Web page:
What gives this whole matter of pedagogical enterprise between the MGSE and Saudi Arabia a good lashing of irony is that the Kingdom is at war with what it deems extremism. Only its own Wahhabi brand, the same sort that inspired those who flew the murderous missions on September 11, 2001 against US targets, is tolerated.

Saudi Arabia, for one, boasts an education program that lends itself to the standardised, hardened teachings of Wahhabism. Nina Shea, director of the Centre for Religious Freedom of the Hudson Institute, told the United States House Committee on Foreign Affairs Subcommittee on Terrorism, Nonproliferation and Trade in July 2017 how “violent and belligerent teachings” abounded in the curriculum like dandruff.

Two years after the 9/11 hijackers reaped sorrow, the National Dialogue in Saudi Arabia sported the findings of a scholarly panel commissioned by King Abdullah. The religious studies curriculum, in particular, “encourages violence towards others, misguides the pupils into believing that in order to safeguard their own religion, they must violently repress and even physically eliminate each other.”

According to Shea, not much had changed. The textbooks authorised by the Ministry of Education still taught “an ideology of hatred and violence against Jews, Christians, Muslims, such as Shiites, Sufis, Ahmadis, Hindus, Bahais, Yizidis, animists, sorcerers, and ‘infidels’ of all stripes, as well as other groups with different believes.” If you hate, hate well, thoroughly and diligently.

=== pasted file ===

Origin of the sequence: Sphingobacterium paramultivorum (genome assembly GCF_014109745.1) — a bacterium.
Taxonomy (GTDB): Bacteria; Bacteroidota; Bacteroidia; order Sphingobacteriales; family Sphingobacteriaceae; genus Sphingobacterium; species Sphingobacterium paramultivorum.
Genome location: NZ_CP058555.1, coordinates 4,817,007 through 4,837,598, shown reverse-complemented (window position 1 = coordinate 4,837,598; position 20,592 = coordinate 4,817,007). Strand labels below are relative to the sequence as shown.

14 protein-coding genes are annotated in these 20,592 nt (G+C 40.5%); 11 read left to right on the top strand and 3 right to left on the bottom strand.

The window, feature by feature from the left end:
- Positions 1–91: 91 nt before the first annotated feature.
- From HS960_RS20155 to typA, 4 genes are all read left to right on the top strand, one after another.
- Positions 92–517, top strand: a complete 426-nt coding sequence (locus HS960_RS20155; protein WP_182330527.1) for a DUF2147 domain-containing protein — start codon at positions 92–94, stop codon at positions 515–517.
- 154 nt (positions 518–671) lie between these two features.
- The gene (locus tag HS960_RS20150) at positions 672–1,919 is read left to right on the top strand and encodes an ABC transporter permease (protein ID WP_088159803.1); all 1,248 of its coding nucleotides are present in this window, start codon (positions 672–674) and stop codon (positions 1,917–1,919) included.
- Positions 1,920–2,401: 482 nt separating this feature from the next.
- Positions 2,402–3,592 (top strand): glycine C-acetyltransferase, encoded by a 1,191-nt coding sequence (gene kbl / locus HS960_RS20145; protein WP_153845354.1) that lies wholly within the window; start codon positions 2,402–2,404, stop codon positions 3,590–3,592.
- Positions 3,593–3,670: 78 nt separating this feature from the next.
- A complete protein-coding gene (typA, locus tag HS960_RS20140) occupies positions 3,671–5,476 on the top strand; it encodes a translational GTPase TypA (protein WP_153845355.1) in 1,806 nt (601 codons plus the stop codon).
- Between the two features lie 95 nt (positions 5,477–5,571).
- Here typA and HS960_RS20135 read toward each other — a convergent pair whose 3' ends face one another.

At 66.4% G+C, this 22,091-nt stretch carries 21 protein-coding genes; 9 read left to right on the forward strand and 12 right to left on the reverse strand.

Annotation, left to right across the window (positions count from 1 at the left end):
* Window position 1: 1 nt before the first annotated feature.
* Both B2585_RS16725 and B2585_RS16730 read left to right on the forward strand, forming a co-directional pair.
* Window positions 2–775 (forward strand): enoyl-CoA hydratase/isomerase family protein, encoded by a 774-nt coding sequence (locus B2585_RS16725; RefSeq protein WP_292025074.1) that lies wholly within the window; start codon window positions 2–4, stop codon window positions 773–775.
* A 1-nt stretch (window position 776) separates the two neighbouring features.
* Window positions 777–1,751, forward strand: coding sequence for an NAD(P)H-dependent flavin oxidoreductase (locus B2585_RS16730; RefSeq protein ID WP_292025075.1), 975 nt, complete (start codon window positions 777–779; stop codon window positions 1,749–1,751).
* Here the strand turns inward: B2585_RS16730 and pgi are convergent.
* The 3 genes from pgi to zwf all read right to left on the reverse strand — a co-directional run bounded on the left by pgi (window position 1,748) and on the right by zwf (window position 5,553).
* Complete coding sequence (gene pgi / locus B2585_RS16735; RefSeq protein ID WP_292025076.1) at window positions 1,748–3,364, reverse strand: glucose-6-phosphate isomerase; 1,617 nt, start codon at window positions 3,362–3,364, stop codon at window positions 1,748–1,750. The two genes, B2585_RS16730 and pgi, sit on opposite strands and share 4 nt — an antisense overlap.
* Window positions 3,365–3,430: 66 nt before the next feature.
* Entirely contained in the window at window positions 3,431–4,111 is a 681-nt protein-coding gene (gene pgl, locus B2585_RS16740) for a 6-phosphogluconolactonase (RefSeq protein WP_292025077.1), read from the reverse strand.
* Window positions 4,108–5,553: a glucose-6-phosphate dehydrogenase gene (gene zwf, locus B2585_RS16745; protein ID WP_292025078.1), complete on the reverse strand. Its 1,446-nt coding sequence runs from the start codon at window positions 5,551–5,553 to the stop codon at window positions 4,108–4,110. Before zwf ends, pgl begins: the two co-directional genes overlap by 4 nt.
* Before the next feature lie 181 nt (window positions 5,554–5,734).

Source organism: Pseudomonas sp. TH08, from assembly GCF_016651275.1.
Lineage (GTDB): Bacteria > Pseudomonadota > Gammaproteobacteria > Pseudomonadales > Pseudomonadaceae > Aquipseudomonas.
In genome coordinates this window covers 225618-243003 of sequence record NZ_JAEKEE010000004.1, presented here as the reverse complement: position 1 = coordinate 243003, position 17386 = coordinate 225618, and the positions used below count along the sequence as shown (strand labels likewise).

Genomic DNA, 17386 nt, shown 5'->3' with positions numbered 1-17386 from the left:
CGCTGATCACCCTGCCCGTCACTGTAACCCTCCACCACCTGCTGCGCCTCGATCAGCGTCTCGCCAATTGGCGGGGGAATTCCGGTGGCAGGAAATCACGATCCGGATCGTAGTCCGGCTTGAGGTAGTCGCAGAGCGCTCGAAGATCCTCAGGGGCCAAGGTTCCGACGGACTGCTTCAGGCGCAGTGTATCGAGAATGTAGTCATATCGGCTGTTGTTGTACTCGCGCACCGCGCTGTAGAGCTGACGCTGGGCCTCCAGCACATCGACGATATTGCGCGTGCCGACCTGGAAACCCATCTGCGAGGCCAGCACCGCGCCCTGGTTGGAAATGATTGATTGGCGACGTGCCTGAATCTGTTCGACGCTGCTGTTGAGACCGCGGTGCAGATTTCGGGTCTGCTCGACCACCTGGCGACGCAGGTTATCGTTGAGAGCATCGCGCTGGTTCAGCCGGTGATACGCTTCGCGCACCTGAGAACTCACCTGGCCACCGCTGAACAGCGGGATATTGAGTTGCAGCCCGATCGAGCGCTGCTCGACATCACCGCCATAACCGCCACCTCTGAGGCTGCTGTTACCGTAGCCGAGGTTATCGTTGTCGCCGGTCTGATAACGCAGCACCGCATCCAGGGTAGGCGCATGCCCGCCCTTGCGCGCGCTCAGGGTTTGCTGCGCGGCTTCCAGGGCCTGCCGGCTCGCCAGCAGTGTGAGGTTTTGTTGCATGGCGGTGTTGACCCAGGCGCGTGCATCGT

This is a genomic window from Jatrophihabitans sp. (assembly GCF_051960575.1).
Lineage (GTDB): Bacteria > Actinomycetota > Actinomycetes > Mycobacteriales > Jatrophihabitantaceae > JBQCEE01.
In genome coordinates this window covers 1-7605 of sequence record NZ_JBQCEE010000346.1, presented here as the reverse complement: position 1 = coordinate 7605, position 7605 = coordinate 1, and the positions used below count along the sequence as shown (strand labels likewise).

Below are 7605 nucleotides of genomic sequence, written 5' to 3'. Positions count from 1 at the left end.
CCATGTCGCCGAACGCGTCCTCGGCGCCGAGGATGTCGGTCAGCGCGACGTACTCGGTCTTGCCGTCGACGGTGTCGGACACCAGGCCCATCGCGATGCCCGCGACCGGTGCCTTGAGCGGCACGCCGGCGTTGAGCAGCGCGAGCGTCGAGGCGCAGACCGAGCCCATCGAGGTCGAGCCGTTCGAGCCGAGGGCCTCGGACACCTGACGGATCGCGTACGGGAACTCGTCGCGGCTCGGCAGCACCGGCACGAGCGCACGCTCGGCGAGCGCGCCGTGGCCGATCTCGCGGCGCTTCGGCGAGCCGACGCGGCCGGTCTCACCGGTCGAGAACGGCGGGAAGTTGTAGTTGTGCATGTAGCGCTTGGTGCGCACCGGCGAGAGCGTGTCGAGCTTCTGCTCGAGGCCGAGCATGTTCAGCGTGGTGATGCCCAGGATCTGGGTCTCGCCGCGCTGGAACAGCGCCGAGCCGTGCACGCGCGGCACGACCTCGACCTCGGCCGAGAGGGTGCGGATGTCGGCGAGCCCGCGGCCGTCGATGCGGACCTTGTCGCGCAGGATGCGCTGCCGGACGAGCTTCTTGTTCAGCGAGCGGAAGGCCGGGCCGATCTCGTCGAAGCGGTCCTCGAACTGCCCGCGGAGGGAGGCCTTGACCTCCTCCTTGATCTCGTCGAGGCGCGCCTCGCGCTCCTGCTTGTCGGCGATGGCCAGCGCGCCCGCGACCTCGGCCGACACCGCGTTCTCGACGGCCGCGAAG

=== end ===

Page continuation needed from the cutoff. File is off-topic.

Behind the current agenda of the Ministry of Education is an effort to root out rival Islamic doctrines, a program that is only critical in its evisceration and selective censorship. In March this year, Crown Prince Mohammed bin Salman told CBS television that the dreaded Muslim Brotherhood had found its way into the Saudi school system, a carcinogenic force that needed a good dose of administrative chemo.

The Kingdom, he promised, will “fight extremist ideologies by reviewing school curricula and books to ensure they are free of the banned Muslim Brotherhood’s agenda”. This act of pedagogical cleansing was promised to be harsh, seeking to “ban books attributed to the Muslim Brotherhood from all schools and universities and remove all those who sympathise with the group.”

Short shrift, in other words, is being given to the functions of actual critical thinking, the very stuff Watterston boasts about somewhat uncritically. But that will not bother him, or those who have put their signatures in this particular form of international engagement. The perks are bound to be endless. Like the selling of arms, education is a business designed to line pockets, feed the parasites of management, and enhance an empty brand. Forget the students – they are the last in the dismal food chain. Even more importantly, ignore the politics of it all.


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Binoy Kampmark

Binoy Kampmark

Binoy Kampmark was a Commonwealth Scholar at Selwyn College, Cambridge. He lectures at RMIT University, Melbourne. Email: [email protected]